3. Casting the deciding vote on the beverage tax may be Toni Preckwinkle’s Kryptonite. Already weakened by the issue, casting the deciding, tie-breaking vote will be an issue that potential opponents will hammer on repeatedly to great effect. The 10 percent result may mean that even if Preckwinkle leads a repeal effort, she remains very vulnerable for her initial action.

Notes & Comments

  • There was virtually no difference between the City and suburban areas in the overall approve/disapprove results.
  • Although not a traditionally huge demographic in county elections, nearly 91% of younger likely voters chose the negative option in the re-elect question. Overall, Hispanic voters had the highest negative answer (83%) on the re-elect question. Adding the “deciding vote” fact pushed the “Less Likely to Re-elect” to 98 percent among Hispanics.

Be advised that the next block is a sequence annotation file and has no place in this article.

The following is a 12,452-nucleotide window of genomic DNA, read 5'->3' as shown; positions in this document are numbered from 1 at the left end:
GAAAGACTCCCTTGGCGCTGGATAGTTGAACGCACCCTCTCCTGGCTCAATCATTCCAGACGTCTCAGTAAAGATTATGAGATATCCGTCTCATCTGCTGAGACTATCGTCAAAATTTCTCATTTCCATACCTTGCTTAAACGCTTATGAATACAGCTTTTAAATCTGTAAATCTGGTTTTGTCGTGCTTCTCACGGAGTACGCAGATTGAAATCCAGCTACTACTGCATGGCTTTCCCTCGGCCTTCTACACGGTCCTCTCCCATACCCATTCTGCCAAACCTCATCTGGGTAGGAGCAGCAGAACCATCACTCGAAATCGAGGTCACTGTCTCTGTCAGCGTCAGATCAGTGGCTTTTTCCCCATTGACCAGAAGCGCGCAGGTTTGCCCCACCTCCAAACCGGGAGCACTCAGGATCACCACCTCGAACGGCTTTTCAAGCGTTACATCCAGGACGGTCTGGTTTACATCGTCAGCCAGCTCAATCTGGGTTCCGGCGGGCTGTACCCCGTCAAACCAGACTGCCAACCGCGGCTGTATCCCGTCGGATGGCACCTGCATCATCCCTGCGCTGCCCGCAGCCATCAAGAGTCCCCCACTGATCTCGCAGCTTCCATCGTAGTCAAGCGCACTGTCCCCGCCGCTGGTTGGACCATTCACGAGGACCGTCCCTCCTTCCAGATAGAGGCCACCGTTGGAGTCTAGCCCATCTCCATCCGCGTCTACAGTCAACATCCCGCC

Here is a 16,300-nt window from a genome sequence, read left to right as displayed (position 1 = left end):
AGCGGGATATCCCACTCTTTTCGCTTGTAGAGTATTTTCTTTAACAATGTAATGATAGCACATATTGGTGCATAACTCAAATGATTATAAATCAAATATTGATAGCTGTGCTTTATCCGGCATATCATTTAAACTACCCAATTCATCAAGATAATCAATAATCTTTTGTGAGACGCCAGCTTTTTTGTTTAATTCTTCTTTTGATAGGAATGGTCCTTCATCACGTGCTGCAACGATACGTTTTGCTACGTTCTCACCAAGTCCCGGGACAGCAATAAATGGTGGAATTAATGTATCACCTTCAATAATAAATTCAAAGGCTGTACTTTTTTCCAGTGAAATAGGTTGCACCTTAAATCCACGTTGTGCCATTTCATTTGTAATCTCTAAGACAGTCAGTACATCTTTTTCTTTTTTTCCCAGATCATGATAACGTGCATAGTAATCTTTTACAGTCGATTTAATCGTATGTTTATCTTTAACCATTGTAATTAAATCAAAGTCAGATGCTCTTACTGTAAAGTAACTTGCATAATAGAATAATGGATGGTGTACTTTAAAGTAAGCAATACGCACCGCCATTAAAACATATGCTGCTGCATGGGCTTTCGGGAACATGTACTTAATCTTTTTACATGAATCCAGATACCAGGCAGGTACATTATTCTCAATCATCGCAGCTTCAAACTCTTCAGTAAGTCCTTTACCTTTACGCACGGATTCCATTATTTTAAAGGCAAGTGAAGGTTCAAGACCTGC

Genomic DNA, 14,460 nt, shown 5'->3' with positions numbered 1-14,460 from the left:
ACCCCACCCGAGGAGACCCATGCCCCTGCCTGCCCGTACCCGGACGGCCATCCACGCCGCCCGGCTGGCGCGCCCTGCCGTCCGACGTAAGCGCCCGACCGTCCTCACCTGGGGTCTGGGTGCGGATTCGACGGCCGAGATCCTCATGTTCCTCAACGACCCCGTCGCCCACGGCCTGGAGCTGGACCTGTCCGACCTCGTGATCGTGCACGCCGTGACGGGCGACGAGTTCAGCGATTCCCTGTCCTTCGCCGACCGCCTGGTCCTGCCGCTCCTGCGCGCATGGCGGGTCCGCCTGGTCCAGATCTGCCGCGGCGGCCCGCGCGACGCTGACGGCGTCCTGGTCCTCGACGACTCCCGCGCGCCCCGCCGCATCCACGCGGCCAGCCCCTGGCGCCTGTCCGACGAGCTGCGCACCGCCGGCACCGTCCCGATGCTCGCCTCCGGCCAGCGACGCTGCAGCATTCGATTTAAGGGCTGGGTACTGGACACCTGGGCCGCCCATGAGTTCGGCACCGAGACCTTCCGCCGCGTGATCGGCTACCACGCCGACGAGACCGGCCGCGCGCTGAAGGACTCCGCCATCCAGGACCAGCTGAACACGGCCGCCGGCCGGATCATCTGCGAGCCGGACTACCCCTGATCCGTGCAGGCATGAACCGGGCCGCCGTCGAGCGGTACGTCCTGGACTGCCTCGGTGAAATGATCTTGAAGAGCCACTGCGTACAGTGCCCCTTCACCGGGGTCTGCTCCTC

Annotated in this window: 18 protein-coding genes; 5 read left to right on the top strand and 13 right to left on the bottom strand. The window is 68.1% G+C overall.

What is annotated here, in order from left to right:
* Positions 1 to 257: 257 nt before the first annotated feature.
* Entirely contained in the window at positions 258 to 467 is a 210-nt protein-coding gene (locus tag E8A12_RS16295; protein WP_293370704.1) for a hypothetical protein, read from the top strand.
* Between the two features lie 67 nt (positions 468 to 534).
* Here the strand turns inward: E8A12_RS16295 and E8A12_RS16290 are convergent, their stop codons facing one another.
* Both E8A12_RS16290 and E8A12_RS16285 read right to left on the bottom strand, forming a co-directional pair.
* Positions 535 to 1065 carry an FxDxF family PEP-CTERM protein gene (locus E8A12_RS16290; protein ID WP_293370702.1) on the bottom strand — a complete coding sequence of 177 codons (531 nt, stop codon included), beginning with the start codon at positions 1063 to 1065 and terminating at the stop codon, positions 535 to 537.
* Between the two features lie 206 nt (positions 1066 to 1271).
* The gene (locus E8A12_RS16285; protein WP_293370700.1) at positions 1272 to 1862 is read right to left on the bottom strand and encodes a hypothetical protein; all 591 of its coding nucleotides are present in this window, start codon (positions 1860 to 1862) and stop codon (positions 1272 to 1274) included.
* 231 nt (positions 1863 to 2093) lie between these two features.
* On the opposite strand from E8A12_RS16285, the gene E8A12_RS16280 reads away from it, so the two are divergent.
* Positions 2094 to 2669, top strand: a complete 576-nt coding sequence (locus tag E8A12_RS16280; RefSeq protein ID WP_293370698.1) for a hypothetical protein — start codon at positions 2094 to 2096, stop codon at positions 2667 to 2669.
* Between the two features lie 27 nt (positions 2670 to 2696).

• Men gave a significantly lower approval of Ms Preckwinkle than women (14% vs 25%).

Poll details:

Type: Hybrid; automated to landline phones, live operator interviews to cell phones.
Responses: 902 Likely Voters
Margin of Error: 3.27%
Poll dates: Aug. 15-16, 2017

DOWNLOAD FULL RESULTS HERE.

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Cook County Beverage Tax Poll

From August 3 through August 6, 2017, We Ask America Polls™ conducted a hybrid (part automated/part live interview) telephone poll measuring Cook County likely voters’ views on the recently implemented beverage tax on sweetened products. The primary question was this:

“As you may know, a new tax has taken effect in Cook County that places a one-cent-per ounce- tax on most sweetened beverages. We’d like to know if you APPROVE, or DISAPPROVE of the new Cook County beverage tax that places a new tax on most sweetened beverages.”

The poll also asked voters’ opinions on the main motive for the tax increase (health vs. increased spending) and their opinions on re-electing officials who voted for the new tax. Click HERE to download the results.

Findings